Researchers found that these rats showed significantly more anxiety and depression than their peers. They also had higher levels of stress hormones. It was concluded that the early gastric irritation permanently altered their brain function. However, when the researchers inhibited the release of stress hormones in the affected rats, they behaved more normally.

Addressing gut-based anxiety and depression

A number of studies show that chronic inflammation rewires the brain to become more sensitive to stress. This causes one to become “stressed out” very easily and suffer from disorders such as anxiety and depression.

So what can you do? First (if you have children), think preventively. Take colic and chronic stomach aches seriously. Intolerance to certain foods, such as gluten or dairy, is often the culprit. Other possibilities include bacterial infections, yeast overgrowth, or parasites.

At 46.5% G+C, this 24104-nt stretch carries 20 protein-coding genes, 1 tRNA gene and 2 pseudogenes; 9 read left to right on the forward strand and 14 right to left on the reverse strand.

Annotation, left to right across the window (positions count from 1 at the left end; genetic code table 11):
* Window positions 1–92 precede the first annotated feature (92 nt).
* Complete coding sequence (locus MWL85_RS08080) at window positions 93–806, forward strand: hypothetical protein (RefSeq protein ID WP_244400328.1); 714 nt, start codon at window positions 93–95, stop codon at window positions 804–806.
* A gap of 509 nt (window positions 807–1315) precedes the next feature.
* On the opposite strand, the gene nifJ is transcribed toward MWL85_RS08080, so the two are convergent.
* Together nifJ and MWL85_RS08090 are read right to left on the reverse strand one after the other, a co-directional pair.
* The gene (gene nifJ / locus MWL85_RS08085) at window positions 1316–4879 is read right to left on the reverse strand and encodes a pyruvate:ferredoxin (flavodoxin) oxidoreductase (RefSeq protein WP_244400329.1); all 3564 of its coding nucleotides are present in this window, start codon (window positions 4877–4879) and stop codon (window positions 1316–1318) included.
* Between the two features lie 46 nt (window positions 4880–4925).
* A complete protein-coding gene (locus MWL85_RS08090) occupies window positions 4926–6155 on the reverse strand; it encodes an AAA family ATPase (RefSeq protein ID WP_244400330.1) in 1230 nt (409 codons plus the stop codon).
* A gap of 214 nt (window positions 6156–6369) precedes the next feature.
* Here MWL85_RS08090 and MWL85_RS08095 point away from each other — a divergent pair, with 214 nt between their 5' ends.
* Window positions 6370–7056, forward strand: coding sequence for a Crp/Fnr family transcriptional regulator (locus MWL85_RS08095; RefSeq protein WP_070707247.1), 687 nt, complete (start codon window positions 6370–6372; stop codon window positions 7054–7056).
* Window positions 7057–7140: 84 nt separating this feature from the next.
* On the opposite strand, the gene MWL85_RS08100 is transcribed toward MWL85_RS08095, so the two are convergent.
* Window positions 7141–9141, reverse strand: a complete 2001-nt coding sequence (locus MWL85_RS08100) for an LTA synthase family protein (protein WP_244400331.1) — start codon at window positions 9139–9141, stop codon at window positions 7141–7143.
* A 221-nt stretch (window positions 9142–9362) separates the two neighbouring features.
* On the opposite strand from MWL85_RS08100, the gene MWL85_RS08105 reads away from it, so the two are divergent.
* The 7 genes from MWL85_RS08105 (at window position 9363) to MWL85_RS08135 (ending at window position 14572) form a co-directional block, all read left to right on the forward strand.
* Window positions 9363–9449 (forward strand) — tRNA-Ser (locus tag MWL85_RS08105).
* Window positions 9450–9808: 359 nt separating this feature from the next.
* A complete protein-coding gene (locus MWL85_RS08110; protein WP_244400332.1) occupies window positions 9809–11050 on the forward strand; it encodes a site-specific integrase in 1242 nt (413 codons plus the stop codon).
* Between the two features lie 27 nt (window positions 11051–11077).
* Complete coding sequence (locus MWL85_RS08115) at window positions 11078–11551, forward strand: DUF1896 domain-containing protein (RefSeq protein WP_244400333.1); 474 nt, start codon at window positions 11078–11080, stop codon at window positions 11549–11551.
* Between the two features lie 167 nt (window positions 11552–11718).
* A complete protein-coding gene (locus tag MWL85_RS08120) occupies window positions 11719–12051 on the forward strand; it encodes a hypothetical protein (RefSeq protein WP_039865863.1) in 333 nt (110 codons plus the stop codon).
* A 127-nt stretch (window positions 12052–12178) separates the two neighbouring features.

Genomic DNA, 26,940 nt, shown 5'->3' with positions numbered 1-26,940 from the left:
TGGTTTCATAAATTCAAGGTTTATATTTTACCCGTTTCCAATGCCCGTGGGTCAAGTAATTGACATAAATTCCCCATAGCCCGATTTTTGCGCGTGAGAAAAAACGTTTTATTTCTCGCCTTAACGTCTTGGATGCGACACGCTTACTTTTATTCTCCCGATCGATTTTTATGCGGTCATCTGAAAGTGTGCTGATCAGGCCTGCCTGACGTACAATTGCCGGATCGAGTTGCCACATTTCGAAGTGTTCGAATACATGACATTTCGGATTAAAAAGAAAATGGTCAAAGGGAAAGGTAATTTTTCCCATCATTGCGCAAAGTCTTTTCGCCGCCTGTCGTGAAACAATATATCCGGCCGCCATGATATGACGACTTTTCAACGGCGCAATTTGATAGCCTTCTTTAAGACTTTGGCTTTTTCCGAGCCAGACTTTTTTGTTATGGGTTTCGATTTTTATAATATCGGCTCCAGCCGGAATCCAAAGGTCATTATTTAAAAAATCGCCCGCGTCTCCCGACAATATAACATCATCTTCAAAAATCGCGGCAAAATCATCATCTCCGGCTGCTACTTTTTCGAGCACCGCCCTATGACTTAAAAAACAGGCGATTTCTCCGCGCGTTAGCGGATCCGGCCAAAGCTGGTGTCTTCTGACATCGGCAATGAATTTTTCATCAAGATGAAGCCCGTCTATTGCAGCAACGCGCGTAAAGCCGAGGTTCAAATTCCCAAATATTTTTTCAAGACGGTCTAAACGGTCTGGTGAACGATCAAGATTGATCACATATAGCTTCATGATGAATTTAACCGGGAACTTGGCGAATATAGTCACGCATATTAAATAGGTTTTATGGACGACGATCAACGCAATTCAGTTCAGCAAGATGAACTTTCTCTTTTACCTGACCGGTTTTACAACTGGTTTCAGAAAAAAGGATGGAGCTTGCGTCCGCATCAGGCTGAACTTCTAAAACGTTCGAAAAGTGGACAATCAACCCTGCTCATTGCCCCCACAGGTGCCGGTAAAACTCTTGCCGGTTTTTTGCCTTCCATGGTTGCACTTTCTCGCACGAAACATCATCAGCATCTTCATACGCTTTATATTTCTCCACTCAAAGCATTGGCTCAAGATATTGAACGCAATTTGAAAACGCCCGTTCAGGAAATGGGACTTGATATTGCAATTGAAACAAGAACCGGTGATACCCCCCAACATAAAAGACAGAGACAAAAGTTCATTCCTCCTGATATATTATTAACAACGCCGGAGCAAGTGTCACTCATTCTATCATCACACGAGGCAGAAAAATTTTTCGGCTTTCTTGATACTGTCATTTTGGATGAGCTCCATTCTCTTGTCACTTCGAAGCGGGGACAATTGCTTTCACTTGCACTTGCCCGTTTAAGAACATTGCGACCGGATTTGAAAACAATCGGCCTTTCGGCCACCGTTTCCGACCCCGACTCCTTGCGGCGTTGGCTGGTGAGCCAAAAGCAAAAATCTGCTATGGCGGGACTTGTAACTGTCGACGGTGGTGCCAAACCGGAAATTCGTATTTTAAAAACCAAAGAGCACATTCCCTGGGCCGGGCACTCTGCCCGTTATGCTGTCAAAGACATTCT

Bearing all this in mind, the most important first step is to remove the inflammatory triggers that perpetuate the stress. An anti-inflammatory diet is a great way to start. However you may need additional support—such as a gut-cleanse and repair—to unwind inflammation affecting both the brain and the gut.

Chronic stress also leads to depleted and imbalanced brain chemicals, called “neurotransmitters.” Neurotransmitters regulate our moods, function, and even our personality. And because the gut has its own nervous system, neurotransmitter imbalances also lead to poor digestive function.

My office can recommend specific nutritional therapies to help unwind stress, restore gut health, and improve brain chemistry. If your child complains of stomach distress, it’s important that you address the problem right away, in order to reduce the risk of depression or anxiety later in life.